Wednesday, September 13, 2006

A Discourse of Immorality

So I refused to write for a while, just wanted to wait, wait until something worthy of commenting on appears on the Lebanese political arena. I didn't want to rush to conclusions or make faulty judgements. I wanted to see where the country will head after the war.

More and more the divide in the country grows; it's a divide on the vision. PM Seniora in his efforts during the war to reach out to the international community was successful, successful in pushing to end the Israeli aggression, successful in garnering plenty of funds to kickstart the reconstruction effort, and successful on a diplomatic level to set a course for the country following the war. His efforts reminded me of the late PM Hariri in 1996 when he rallied the world during the Israeli Grapes of Wrath campaign and manged to coin a new term for our resistance then, the Lebanese resistance.

Right after the war, Aoun unleashed a scathing attack on the Cabinet, then the "choir" followed. But the most significant of the calls for dismantling the government came from Hizbullah the past three days. Yesterday Sayyid Nasrallah accused Seniora of immoral acts and of colluding with the enemy on Al-Jazeera. I wonder what the vieweres were thinking while they watched Sayyid Nasrallah. Perhaps they were conflicted because Seniora was also a hero during that war in his own right. How easily people forget....

At any rate, Al-Mustaqbal daily today published an article reminding Sayyid Nasrallah that if Seniora's reception of Britich PM Tony Blair was immoral, then what about Qatar, for instance? Qatar, which her Emir's visit to Lebanon was trumpeted by Hizbullah, hosted on its airport runways the first batch of smart bombs that headed to Israel before the war.

Again, if Sayyid Nasrallah considered Seniora's reception of Blair as hurtful to many's feelings, then what about when Nasrallah presented a submachine gun as a gift to the Syrian Head of Intelligence in Lebanon Rustom Ghazaleh on the eve of their troop withdrawal from Lebanon, ignoring the feelings of many Lebanese who considered the Syrian regime as the culprit in PM Hariri's assassination (to say the least).

What about also when Parliament Speaker Berri, as Hizbullah's representative during the war (as claimed by Hizbullah then), met with U.S. State Secretary Condoleeza Rice while the fighting was still ongoing? Couldn't we consider that a meeting between the U.S. and Hizbullah? Wouldn't that be immoral in Sayyid Nasrallah's eyes?

When immorality becomes a concept used widely in political rhetoric, then in my view the political discourse has regressed to a dangerously low level, regressed to the olden days. And we all remember what those days were like....

"Nobody knows how many rebellions, besides political rebellions, ferment in the masses of life which people earth."


Firas said...

I read that article last night and thought it was on the money. Time for Hizbullah to step down from its pedestal and recongnize that they cant dictate 3/4th of the Lebanese population with no reaction.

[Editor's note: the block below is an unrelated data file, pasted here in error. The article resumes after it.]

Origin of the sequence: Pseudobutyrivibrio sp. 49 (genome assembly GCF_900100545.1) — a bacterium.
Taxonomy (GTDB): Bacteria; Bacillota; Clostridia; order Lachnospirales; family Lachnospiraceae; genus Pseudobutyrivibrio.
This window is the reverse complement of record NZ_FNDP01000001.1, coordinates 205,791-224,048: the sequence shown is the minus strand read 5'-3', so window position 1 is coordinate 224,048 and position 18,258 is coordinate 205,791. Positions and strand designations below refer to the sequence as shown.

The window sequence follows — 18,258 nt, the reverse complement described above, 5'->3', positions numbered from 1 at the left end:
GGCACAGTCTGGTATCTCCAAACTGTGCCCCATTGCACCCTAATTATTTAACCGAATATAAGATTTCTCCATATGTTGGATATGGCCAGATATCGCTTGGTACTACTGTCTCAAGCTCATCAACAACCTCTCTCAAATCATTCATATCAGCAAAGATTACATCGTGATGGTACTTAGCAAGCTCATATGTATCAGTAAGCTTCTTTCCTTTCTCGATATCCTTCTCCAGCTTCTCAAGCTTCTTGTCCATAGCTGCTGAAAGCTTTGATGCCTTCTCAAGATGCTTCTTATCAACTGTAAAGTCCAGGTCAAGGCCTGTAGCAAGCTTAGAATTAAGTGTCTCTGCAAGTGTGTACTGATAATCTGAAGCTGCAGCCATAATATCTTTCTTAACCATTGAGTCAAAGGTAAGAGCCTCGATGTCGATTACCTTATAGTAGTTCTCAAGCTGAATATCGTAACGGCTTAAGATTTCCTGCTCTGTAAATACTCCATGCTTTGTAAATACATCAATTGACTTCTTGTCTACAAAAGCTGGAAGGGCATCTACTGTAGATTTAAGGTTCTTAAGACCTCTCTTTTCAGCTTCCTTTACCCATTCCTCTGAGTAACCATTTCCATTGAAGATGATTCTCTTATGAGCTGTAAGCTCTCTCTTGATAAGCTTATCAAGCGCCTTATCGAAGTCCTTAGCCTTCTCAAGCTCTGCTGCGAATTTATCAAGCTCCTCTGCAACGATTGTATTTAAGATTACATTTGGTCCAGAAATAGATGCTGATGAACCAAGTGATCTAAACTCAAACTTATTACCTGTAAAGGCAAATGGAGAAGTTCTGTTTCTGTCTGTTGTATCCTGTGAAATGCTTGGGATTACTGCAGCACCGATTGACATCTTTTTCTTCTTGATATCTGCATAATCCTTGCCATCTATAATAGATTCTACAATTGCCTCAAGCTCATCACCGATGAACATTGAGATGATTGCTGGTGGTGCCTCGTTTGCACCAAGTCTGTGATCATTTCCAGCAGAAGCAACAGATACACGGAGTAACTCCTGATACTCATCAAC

FGA said...



Bad Vilbel said...

I've learned a long time ago, to stop trying to use logic and moral equivalence, when reading anything that's declared by most of our politicians. This is no exception.

Guys like Aoun, Nasrallah and everyone else, have no principles. Therefore no moral equivalence can be applied. The word du jour is "Double Standard".

I choose to look at the bigger picture instead.

Loli said...

Thank you, Bad Vilbel, for voicing what I wanted to say. Nasrallah's statement has nothing to do with morality. He just wants to topple the Lebanese government. Time for Nasrallah to step back. We know the game he and Aoun are playing.

Bravo 2-1 said...

You raise many good points. But at times like these, fierce rhetoric can exceed reason.

Anonymous said...

You nailed Nasrallah with Ghazale's gift

R said...

I don't understand the illusions we have about our politicians. They are not what we want or expect them to be, they are what they are. That statement might seem superfluous but my point would make more sense if we look at lebanon, pre-Syrian withdrawal and then post-Syrian withdrawal.

Before, HA did not NEED to show its true colors, it was happy doing its own "resistance" thing, and filling the role of the state in its areas. The Syrians provided the cover and the backing. On the other hand, with the exit of the Syrians, the vacuum created by the absence of the state in HA areas, is more obvious, and less acceptable.

Looked at from this perspective, HA is cornered (not by anyone in particular, but by the physical absence of the cover that the Syrians gave them). The anomalous status quo that they grew on, allowing them to have a security apparatus, an army, and the ability to provide social services is no longer there. Or at least is no longer justifiable.

That is why they NEEDED to launch the operation on July 12, and why they need to undermine the government of Siniora. Expecting any change in their behaviour is therefore naive.

If they concede they lose, so they won't willingly concede...

AM said...

Thank you Doha for the post, in a way fasshaytili khel2e. I was on the verge to explode when I read about it and just wondered until when are we gonna let these people play with the heads of our compatriots who seem to believe every word they say ... sigh ...